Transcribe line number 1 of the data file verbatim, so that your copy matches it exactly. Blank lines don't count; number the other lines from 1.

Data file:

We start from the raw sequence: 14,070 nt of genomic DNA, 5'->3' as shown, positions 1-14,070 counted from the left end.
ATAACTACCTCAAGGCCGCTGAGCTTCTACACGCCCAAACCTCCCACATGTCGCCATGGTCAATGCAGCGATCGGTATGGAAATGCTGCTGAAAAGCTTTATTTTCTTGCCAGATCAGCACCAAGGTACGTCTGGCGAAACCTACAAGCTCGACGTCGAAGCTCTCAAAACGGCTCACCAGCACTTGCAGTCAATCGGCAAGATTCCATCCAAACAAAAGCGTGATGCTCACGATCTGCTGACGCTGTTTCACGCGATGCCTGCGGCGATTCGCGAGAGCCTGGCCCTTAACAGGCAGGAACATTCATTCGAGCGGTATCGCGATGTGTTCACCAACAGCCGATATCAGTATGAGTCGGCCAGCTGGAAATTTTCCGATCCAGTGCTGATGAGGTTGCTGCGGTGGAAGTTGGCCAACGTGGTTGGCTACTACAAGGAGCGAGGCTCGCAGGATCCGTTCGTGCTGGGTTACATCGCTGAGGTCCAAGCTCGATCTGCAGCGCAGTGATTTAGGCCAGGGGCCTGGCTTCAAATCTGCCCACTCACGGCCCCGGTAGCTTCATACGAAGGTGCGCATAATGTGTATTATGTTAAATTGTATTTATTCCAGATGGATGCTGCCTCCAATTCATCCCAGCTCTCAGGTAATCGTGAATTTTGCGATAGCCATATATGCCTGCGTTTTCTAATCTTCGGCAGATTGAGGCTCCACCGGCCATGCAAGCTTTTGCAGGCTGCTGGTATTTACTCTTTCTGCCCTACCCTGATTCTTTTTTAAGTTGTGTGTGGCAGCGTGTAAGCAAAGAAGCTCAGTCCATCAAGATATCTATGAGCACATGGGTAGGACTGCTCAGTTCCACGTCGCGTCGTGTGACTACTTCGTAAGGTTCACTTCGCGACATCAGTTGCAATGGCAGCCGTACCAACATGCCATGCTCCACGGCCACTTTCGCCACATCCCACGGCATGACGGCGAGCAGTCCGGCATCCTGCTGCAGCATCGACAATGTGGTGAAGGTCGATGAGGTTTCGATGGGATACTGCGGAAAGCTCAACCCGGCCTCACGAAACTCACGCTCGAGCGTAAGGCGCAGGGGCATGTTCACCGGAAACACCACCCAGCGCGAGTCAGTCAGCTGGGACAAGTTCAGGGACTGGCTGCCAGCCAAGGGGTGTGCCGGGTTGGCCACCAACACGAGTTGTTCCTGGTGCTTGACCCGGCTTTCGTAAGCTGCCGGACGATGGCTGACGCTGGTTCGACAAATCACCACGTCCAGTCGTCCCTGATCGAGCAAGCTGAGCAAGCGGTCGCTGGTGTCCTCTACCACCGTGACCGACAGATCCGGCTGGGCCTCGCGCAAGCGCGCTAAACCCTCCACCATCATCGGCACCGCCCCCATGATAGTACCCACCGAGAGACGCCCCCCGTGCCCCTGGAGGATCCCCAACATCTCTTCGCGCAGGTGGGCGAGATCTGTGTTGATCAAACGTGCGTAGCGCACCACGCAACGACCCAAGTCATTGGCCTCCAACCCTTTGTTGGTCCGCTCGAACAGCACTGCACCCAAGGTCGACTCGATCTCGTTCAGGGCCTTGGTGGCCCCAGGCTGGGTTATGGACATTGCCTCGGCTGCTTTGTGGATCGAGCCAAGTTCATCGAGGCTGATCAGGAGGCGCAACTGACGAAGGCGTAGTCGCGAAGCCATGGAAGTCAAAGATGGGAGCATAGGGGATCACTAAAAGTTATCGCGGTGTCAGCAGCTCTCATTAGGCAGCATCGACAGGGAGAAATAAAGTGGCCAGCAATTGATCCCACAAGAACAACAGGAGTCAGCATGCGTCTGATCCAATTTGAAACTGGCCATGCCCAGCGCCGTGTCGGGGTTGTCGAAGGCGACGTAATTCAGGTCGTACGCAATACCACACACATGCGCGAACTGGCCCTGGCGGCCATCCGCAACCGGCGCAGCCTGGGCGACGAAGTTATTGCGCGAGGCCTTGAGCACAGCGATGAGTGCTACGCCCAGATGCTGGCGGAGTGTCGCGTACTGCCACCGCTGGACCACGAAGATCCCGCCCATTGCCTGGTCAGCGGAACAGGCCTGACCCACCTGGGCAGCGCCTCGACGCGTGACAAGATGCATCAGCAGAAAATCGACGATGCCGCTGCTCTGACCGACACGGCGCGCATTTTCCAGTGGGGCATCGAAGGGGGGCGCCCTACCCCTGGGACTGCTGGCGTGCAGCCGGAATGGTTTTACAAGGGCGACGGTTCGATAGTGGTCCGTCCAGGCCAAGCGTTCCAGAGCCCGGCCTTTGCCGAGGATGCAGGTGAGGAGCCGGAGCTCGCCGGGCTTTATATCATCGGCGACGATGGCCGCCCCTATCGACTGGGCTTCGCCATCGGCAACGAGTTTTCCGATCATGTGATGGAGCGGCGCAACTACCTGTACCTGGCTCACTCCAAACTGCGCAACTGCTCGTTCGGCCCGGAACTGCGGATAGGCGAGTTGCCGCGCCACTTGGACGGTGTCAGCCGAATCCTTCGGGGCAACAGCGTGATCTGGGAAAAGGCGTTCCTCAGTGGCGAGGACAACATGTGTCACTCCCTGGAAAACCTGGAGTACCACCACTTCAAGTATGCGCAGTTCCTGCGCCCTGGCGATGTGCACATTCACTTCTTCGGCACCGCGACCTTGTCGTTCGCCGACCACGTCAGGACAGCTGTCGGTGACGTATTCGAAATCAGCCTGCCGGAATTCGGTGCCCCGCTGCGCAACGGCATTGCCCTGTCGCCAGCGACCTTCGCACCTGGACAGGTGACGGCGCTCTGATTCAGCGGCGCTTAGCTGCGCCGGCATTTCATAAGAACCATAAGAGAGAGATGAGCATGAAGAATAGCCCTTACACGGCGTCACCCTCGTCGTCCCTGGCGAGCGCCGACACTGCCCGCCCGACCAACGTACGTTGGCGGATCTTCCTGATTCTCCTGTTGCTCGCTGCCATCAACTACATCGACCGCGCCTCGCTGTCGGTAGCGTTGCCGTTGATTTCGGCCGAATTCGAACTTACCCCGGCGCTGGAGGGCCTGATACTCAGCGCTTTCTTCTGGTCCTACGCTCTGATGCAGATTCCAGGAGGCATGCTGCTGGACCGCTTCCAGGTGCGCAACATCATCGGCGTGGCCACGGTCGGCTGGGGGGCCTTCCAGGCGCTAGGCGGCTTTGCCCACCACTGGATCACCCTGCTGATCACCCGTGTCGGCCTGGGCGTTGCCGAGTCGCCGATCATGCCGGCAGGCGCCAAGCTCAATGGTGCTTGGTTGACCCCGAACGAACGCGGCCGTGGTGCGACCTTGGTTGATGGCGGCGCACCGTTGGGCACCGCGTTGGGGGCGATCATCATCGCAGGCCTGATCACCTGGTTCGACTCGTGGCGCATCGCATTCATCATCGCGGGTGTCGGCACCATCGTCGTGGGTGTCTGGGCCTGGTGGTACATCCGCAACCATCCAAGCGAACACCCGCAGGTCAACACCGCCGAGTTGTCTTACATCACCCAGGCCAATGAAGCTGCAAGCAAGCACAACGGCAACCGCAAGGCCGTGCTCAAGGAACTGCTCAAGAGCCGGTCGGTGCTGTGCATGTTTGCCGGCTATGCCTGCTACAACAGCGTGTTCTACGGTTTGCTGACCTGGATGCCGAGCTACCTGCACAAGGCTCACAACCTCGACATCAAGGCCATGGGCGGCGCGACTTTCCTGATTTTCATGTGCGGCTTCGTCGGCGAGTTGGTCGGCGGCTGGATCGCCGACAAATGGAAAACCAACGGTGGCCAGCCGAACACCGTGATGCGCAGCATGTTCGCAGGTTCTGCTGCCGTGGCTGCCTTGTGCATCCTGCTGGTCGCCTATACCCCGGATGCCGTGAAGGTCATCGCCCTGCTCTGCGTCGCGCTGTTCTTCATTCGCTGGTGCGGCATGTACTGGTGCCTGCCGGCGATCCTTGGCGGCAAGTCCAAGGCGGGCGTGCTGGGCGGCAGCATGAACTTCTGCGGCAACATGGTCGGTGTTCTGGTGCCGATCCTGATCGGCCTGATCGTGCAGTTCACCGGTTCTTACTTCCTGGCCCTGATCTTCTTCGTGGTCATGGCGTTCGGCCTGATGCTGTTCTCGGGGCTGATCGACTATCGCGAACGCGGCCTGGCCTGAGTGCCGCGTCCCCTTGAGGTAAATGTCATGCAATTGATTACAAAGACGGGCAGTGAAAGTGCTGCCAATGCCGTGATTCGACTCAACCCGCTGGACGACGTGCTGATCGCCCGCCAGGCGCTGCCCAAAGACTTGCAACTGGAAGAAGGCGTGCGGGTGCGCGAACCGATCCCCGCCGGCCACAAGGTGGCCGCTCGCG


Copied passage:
We start from the raw sequence: 14,070 nt of genomic DNA, 5'->3' as shown, positions 1-14,070 counted from the left end.